The unedited full-text of the 1906 Jewish Encyclopedia
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CAMP ():

A collection of tents (Judges vii. 13), or booths and huts (Neh. viii. 14), pitched or erected to give shelter to shepherds, travelers, or soldiers, sometimes overnight merely, or for many days or even months. Safety and a sufficient supply of water were the prime considerations determining the choice of location ("Pitched at the waters of Merom," Josh. xi. 5; compare also Judges vii. 1; I Macc. ix. 33). Security against sudden attacks by roving robbers (Bedouins) or other enemies was effected by establishing the camp on the side of a ravine or valley. Watches, moreover, were placed in three shifts for the night (Judges vii. 19; I Macc. xii. 27); and a garrison was left on guard when the main body of the campers went out to the combat (I Sam. xxx. 24). That the camp was usually laid out in a circle, a form of construction much affected by the modern Bedouin, may be inferred from the word "ma'gal" (I Sam. xvii. 20, xxvi. 5); though by many commentators and ancient versions this rare designation is explained as etymologically connected with the Hebrew word for "wagon," and on this basis the theory has been advanced that wagons surrounded the camp to increase the security and to insure ease of defense. It is impossible definitely to decide which of these interpretations deserves greater credence.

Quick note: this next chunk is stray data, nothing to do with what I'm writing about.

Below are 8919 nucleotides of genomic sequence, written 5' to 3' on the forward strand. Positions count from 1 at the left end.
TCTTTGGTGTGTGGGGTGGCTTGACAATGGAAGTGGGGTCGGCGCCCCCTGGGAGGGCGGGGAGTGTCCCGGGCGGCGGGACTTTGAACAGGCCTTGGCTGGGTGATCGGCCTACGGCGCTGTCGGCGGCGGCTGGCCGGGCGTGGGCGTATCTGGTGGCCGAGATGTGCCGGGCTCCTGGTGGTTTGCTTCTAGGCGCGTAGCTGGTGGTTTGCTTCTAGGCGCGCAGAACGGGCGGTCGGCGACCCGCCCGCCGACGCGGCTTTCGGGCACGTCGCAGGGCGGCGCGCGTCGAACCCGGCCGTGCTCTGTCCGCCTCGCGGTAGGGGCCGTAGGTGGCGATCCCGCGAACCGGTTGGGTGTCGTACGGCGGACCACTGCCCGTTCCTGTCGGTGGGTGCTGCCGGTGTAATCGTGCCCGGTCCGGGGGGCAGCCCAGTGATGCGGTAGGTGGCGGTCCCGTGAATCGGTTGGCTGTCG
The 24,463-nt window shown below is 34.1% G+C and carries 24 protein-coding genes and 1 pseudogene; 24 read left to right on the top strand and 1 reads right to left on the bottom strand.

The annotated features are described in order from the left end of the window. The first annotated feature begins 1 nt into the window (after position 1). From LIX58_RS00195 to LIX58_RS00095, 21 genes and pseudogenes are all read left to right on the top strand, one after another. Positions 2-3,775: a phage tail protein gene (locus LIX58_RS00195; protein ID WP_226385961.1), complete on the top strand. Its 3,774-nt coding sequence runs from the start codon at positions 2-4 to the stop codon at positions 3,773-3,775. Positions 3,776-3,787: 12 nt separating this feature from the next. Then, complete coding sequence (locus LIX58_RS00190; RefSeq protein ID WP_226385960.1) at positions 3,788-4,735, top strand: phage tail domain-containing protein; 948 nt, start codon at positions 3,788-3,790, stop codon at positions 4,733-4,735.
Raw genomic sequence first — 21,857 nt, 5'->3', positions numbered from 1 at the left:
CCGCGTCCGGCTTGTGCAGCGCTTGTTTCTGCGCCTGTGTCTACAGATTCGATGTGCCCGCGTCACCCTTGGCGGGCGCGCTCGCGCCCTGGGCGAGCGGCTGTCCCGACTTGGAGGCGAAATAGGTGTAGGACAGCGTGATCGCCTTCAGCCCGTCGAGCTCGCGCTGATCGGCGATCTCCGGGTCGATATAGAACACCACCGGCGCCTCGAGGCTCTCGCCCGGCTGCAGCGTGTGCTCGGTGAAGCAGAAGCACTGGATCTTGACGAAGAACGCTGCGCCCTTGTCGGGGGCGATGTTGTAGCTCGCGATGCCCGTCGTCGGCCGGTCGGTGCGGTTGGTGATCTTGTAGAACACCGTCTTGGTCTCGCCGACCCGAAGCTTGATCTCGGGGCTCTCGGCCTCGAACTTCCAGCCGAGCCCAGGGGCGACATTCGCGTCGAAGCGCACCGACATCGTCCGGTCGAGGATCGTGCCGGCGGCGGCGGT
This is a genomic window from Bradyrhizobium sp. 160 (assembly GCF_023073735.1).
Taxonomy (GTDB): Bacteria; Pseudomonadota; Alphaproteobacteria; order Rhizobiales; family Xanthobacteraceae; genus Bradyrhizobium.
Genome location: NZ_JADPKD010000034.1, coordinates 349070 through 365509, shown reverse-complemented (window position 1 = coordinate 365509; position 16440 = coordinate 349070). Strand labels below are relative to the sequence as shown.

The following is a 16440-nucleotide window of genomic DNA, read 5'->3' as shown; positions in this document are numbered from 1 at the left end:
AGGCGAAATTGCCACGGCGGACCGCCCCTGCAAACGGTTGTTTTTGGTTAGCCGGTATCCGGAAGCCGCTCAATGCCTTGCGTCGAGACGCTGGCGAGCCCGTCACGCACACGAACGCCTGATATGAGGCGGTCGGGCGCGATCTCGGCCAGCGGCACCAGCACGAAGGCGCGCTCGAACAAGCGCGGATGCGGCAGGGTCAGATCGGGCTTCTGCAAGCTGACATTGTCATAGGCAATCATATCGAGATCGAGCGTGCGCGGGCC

From Num. ii.—a chapter which the critical school would not accept as containing historical data—it would appear that in the construction of the camp a certain plan was followed in the grouping of the different tribes, which was indicated by flags with a fixed relation to the tabernacle at the halting-places. The descriptions by Doughty and others of the hadj to Mecca agree in reporting the observance of a similar arrangement marked by flags and lamps, or torches, for the pilgrims when on the march. Artificial defenses to add to the natural advantages of the chosen location, or to supply their absence, are also mentioned (I Sam. xvi. 1 et seq.).

In their anxiety to protect their flocks the early nomads were driven to erect permanent enclosures (stockades) in which to keep their herds overnight (Num. xxxii. 36), generally in the neighborhood of caves, near which a massive platform of loose large stones was built, whereon the huts of the shepherds were placed ("Migdal," "Migdal 'Eder"). The erection of these permanent shepherd camps must be considered as the first step toward the abandonment by the Hebrews of the migratory life with its movable camps. Hence the proverb "from the watch-tower to the fortified city" (II Kings xvii. 9, xviii. 8).

E. G. H.
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